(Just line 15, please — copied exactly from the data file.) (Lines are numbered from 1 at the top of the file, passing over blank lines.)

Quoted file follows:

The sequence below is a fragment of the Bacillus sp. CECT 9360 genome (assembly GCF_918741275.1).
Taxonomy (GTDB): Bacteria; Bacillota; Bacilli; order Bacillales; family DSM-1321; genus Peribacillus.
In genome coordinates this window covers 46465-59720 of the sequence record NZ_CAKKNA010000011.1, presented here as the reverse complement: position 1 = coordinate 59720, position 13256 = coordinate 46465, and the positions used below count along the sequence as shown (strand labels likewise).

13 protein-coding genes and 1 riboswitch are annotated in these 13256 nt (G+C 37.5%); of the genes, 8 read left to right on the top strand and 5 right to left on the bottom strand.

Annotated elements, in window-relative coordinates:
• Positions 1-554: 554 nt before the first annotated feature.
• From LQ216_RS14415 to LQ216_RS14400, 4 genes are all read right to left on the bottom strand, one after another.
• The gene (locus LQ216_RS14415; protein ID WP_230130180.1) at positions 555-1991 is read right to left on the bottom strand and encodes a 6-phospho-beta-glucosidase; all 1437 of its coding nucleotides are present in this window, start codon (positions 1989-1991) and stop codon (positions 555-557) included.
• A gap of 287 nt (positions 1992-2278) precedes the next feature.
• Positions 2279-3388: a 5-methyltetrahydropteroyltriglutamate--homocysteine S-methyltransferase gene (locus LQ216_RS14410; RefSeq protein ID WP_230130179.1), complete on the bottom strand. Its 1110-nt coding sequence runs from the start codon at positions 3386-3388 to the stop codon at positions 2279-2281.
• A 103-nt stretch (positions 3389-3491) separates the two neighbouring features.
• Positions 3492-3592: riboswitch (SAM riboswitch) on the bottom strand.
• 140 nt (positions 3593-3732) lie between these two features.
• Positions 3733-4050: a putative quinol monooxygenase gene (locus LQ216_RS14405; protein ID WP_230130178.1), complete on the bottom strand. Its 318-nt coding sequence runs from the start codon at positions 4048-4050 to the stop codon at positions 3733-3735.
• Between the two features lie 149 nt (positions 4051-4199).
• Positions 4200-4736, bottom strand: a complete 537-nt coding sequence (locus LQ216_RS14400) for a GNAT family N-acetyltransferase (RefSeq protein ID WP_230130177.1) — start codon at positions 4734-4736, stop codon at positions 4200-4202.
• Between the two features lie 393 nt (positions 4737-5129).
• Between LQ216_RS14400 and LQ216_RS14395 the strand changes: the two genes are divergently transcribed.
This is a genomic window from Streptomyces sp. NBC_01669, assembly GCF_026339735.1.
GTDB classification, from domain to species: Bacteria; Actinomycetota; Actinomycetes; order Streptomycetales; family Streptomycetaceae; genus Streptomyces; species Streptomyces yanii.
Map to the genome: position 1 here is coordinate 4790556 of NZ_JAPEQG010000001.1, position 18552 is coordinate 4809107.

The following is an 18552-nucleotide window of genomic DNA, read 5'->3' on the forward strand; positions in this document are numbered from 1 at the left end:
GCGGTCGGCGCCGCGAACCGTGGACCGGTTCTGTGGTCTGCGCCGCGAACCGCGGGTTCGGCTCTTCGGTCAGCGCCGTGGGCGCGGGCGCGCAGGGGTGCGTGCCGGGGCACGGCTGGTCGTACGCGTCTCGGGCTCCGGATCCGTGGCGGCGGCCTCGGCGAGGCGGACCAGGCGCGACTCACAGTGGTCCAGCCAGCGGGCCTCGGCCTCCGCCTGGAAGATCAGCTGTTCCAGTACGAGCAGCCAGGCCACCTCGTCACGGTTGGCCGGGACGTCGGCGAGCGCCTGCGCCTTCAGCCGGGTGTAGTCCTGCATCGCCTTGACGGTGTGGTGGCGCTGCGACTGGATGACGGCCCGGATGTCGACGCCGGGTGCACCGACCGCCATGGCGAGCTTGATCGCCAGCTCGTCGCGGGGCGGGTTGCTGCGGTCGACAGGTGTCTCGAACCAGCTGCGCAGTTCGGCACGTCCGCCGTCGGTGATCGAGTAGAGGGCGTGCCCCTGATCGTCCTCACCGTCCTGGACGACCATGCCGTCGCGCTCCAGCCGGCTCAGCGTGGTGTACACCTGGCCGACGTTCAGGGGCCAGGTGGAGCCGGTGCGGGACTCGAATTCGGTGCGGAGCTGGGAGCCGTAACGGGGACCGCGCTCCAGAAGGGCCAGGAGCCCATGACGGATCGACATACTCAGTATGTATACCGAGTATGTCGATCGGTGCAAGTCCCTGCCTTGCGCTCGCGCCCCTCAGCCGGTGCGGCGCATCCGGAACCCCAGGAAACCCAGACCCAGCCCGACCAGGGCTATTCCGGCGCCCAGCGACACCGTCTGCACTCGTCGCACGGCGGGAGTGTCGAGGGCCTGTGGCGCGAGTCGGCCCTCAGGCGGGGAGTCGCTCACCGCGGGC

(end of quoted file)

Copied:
• Between the two features lie 149 nt (positions 4051-4199).